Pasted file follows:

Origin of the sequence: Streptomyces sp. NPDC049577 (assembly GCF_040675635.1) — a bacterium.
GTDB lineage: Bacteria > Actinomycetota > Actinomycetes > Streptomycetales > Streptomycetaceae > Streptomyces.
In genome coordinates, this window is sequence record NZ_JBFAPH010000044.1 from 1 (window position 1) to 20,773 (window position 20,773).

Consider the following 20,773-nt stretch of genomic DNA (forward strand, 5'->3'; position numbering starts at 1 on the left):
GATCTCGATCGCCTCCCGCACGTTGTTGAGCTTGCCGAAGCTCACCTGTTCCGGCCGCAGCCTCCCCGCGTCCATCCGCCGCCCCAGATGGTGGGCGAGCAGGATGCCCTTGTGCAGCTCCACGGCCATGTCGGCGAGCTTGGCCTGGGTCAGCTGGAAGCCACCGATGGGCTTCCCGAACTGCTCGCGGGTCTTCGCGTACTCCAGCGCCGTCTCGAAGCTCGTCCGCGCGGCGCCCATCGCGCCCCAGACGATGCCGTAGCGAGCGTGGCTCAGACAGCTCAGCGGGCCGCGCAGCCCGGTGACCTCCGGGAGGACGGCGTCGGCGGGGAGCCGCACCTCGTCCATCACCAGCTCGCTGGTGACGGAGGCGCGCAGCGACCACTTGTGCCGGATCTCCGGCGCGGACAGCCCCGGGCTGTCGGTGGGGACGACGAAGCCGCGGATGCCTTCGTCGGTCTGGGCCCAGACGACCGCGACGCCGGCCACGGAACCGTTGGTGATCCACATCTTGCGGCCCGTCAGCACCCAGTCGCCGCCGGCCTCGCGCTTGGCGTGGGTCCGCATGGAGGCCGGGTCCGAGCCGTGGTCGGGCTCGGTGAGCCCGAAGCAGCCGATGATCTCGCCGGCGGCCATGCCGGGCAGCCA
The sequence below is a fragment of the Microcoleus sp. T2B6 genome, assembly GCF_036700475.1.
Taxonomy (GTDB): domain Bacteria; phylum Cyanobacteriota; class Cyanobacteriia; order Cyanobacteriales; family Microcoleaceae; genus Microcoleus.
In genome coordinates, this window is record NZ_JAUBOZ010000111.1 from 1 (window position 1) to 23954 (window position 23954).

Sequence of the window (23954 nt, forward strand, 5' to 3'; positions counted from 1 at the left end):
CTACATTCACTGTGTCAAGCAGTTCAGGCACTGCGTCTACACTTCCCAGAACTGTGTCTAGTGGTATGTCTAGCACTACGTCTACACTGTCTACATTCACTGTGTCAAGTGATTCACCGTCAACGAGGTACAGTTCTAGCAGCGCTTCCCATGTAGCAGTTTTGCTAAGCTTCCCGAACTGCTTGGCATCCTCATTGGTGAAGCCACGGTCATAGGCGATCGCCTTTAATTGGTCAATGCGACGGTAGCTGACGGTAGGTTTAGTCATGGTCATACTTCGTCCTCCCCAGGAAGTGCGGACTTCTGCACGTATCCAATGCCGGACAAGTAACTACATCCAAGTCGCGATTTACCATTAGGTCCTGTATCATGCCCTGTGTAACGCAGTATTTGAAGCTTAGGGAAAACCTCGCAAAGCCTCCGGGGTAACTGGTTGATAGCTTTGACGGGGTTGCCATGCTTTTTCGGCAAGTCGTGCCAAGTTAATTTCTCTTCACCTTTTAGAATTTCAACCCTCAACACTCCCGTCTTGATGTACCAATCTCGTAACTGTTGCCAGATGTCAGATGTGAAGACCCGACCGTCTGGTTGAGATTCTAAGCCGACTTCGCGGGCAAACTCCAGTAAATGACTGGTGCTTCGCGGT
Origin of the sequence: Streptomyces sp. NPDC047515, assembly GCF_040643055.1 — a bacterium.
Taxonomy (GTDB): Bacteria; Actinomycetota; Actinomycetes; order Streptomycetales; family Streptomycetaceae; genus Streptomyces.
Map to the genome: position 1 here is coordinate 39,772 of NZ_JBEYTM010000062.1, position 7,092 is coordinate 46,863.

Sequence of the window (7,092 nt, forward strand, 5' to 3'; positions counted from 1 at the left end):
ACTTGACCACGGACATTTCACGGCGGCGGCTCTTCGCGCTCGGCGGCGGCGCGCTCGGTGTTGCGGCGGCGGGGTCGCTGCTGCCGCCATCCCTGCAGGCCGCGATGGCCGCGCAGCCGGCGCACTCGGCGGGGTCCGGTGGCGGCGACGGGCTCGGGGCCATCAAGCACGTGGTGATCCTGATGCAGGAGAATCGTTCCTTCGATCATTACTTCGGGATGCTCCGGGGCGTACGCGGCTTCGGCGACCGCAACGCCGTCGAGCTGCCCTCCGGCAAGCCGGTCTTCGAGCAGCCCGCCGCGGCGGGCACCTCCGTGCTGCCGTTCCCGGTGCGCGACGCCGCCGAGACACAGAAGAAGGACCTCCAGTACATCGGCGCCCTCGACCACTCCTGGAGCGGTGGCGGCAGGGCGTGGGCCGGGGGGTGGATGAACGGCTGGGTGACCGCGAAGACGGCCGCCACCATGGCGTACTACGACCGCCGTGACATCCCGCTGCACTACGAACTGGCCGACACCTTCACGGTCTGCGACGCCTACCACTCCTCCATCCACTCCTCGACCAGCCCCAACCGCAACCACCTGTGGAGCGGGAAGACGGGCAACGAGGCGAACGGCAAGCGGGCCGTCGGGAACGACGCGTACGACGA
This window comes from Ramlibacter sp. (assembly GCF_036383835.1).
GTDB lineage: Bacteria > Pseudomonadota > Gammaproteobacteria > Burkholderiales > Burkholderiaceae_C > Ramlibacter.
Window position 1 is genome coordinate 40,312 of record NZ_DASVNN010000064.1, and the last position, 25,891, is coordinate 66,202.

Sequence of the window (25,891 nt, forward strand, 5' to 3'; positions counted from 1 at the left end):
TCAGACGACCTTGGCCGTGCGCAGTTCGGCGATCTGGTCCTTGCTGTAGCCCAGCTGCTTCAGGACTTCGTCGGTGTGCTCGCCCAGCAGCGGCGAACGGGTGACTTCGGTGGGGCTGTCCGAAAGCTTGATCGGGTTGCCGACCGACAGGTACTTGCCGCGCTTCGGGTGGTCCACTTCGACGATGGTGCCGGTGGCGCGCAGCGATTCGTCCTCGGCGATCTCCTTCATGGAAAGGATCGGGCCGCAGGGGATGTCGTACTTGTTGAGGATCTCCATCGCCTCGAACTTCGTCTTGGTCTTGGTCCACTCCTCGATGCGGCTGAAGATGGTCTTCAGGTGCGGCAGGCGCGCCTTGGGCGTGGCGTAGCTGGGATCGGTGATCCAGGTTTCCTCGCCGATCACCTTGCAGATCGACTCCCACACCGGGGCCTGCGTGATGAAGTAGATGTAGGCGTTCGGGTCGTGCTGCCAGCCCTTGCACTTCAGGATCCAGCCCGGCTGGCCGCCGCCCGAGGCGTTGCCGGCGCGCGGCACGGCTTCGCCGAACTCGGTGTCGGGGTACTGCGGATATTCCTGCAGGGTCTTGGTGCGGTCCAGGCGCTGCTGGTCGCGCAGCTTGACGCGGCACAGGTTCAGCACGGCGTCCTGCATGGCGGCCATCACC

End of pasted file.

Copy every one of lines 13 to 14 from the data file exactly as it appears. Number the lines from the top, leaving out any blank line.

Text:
Map to the genome: position 1 here is coordinate 39,772 of NZ_JBEYTM010000062.1, position 7,092 is coordinate 46,863.

Sequence of the window (7,092 nt, forward strand, 5' to 3'; positions counted from 1 at the left end):